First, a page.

Table 1. The inhibition zones around the discs (mm) produced by antibacterial activity of different concentrations of Camellia sinensis (mg∙ml−1) and standard antibiotics (tetracycline) against test bacteria.

Each value represents the mean ± standard error (SE) of triplicates. Data are identified by Tukey’s test. The growth inhibition values where are similar in columns are identified by the same letter before slash. The growth inhibition values where are similar (P > 0.05) in rows are identified by the same letter after slash.

mm at 250 mg∙ml1.

Results of MIC and MBC determination (Table 2) showed that MIC and MBC values for the leaves extract of C. sinensis against the two strains (L. garvieae and A. hydrophila) were the same (0.8 and 1.1 mg∙ml1 respectively).

4. Discussion

In recent years, an explosive spread of multidrug-resistant (MDR) bacterial pathogens has become a serious concern worldwide in terms of public health and economic effects. Increased public awareness of the negative effects caused by overexposure to synthetic chemicals has led to the search for “green solutions”, such as organic and synthetic chemical-free food products [6] [7] . For organic fish production it is essential to develop antibacterial treatments that are made from materials with natural sources.

In the present study, the activity of green tea extract was higher than of that of tetracycline for all tested microorganisms. Also higher inhibition was detected against L. garvieae in comparison with A. hydrophila at 20, 30, 40 and 100 mg∙ml1 consentrations (Table 1). These observations are likely to be the result of the differences in cell wall structure between Gram-positive and Gram-negative bacteria [25] . The Gram-negative outer membrane acts as a barrier to many environmental substances including antibiotics [26] Tariq and Reyaz [27] . The methanolic extract of Camellia sinensis showed the antimicrobial activity against Bacillus subtilis, and Enterococcus sp. It reveals the highest zone of inhibition around the bacterial colonies when compared with standard antibiotics rythromycin, tetracycline and ampicillin. Also they reported that one gram of Camellia sinensis leaves extract contained 0.7 gram of phenolic compounds, while flavonoid content was 14 mg∙gram1 of Camellia sinensis leave extract. One gram of leaf extracts contained 0.11 gram of reducing power. The highest antimicrobial activity of tea is due to presence of catechins and polyphones which damages bacterial cell membrane [27].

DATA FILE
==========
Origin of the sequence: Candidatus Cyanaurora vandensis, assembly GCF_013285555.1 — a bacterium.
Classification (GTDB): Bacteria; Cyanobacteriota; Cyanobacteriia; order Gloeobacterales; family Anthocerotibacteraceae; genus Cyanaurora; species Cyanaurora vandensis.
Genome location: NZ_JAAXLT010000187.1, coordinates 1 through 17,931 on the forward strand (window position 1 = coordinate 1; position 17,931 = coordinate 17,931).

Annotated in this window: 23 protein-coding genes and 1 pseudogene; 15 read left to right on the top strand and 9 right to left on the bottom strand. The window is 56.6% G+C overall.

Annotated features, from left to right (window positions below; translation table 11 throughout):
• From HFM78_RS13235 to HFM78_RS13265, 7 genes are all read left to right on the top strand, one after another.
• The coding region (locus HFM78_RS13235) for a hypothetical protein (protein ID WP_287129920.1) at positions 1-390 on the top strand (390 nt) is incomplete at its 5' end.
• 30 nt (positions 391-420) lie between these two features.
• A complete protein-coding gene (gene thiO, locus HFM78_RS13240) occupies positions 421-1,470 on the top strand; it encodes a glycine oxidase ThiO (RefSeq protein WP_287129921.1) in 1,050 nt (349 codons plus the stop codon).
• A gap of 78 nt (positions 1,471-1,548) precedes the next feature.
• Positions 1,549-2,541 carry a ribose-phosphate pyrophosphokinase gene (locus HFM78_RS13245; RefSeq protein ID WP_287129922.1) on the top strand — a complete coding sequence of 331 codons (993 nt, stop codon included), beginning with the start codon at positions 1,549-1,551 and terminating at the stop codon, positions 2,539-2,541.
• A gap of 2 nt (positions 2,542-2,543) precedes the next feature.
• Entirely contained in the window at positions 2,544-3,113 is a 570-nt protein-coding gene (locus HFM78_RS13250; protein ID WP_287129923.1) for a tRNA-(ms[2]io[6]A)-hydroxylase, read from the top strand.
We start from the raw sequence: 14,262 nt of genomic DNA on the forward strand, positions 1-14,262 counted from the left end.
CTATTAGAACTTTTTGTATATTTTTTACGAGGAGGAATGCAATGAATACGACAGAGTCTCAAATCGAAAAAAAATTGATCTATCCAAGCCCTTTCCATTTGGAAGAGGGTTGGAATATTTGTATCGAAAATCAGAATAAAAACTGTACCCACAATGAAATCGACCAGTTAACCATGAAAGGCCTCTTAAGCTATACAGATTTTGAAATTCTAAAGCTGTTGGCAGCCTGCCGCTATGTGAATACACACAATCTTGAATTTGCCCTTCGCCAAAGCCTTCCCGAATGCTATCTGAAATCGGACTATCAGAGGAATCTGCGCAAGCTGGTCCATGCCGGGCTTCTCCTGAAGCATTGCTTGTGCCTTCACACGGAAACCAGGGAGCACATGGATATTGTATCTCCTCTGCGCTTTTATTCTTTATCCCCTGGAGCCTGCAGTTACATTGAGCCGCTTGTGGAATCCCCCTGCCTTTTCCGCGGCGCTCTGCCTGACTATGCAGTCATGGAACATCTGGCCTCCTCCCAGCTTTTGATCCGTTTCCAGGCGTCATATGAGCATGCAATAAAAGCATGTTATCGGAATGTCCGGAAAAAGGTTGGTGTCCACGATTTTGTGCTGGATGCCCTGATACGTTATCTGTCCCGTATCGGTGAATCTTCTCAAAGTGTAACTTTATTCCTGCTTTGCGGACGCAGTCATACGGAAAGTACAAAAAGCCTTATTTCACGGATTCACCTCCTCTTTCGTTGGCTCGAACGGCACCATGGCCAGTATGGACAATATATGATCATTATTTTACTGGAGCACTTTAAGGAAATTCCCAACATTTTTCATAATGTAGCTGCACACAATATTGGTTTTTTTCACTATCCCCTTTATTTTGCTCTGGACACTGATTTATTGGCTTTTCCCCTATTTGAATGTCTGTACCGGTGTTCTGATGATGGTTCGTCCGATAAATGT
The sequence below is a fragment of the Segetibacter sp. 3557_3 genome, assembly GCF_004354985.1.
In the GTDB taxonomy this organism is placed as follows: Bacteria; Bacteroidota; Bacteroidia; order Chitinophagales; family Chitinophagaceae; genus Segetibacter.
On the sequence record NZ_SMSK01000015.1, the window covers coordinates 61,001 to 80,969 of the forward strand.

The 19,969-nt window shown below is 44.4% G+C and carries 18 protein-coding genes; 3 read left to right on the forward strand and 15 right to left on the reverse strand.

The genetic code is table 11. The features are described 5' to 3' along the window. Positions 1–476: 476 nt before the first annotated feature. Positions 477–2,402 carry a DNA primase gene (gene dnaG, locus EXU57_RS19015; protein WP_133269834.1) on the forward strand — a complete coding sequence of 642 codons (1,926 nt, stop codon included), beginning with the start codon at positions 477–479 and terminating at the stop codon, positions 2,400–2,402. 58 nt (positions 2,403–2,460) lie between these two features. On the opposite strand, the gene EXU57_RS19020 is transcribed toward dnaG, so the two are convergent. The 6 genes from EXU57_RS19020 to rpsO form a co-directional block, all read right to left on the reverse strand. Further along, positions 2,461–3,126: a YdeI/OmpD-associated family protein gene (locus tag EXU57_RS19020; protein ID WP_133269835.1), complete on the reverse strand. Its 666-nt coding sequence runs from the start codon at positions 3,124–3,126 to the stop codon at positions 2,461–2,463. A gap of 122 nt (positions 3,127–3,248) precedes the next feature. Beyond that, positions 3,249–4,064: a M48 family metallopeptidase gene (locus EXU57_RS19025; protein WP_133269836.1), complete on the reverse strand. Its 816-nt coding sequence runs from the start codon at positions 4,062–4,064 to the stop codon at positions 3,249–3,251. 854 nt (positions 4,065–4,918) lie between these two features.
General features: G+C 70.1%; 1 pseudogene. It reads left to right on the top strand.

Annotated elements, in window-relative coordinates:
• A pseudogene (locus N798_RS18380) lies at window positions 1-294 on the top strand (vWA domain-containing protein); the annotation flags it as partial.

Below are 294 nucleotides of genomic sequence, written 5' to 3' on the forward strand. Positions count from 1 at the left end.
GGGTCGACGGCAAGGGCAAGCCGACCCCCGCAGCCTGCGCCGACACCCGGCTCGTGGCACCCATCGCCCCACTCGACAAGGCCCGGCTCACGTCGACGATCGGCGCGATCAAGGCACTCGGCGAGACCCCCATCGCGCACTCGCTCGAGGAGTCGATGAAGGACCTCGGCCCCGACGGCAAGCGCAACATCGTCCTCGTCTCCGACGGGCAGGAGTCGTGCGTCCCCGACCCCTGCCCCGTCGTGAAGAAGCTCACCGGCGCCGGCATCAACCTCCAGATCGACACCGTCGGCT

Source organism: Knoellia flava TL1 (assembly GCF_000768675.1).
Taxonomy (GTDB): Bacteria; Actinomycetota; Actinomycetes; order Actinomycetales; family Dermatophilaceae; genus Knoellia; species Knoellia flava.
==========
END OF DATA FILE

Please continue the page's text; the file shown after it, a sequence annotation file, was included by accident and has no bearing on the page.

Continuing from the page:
The antibacterial activity of Camellia sinensis tea extracts was selective and depends upon the concentration, type of the extracts and bacterial species [28] . In this work different concentrations of leaf extracts were used against two strains of bacteria and the highest zone of inhibition was observed against L. garvieae (16.5 ± 1.12 mm) at 100 mg∙ml1 and for A. hydrophila (16.20 ± 0.95 mm ) at 250 mg∙ml1 concentration of leaf extracts.

MIC and MBC values for the leaves extract of C. sinensis against the two strains (L. garvieae and A. hydrophila) were 0.8 and 1.1 mg∙ml1 respectively (as shown Table 2). Aligiannis et al. [29] have proposed a classification of plant extracts on the basis of their MIC values: strong inhibition: MIC < 500 μg∙ml1; moderate inhibition: 600 μg∙ml1 < MIC < 1500 μg∙ml1 and low inhibition: MIC > 1600 μg∙ml1. On the basis of this classification, the leaf extract exerts a strong inhibitory activity on all tested bacteria. The comparison of MICs and MBCs values allows a better evaluation of antibacterial effect of bioactive compounds. According to Biyiti et al. [30] , a substance is bactericidal when the ratio MBC/MIC < 2, and is bacteriostatic if the ratio MBC/MIC > 2. The MIC and MBC are often near or equal values; so, it can be concluded that leaf extract of C. sinensis has a bactericidal effect on the mentioned bacteria The present results are comparable with other study [31] . They showed that all the Salmonella typhi isolates showed C. sinensis MICs 400 - 600 μg∙ml1 and Vibrio cholerae Ogawa isolates had C. sinensis MICs of 400 - 600 μg∙ml1.

Finally, in this study, we found that the methanol extract of C. sinensis leaves is a potential source of natural antibacterial against L. garvieae and A. hydrophila isolated from rainbow trout. It might be used for disinfection

Table 2. Determination of MIC (by serial dilution assay) and MBC in different concentrations of Camellia sinensis (mg∙ml−1) against all test bacteria.

(+) Visible growth of each microorganism; (−) No growth of each microorganism.

of instruments and rainbow trout raceways. Further work should be performed to describe its in vivo antibacterial activities in more detail in fish.


We gratefully acknowledge the members of Central Laboratory of Chabahar Maritime University, Chabahar, Iran for their assistance with the exposure

Conflicts of Interest

The authors declare no conflicts of interest.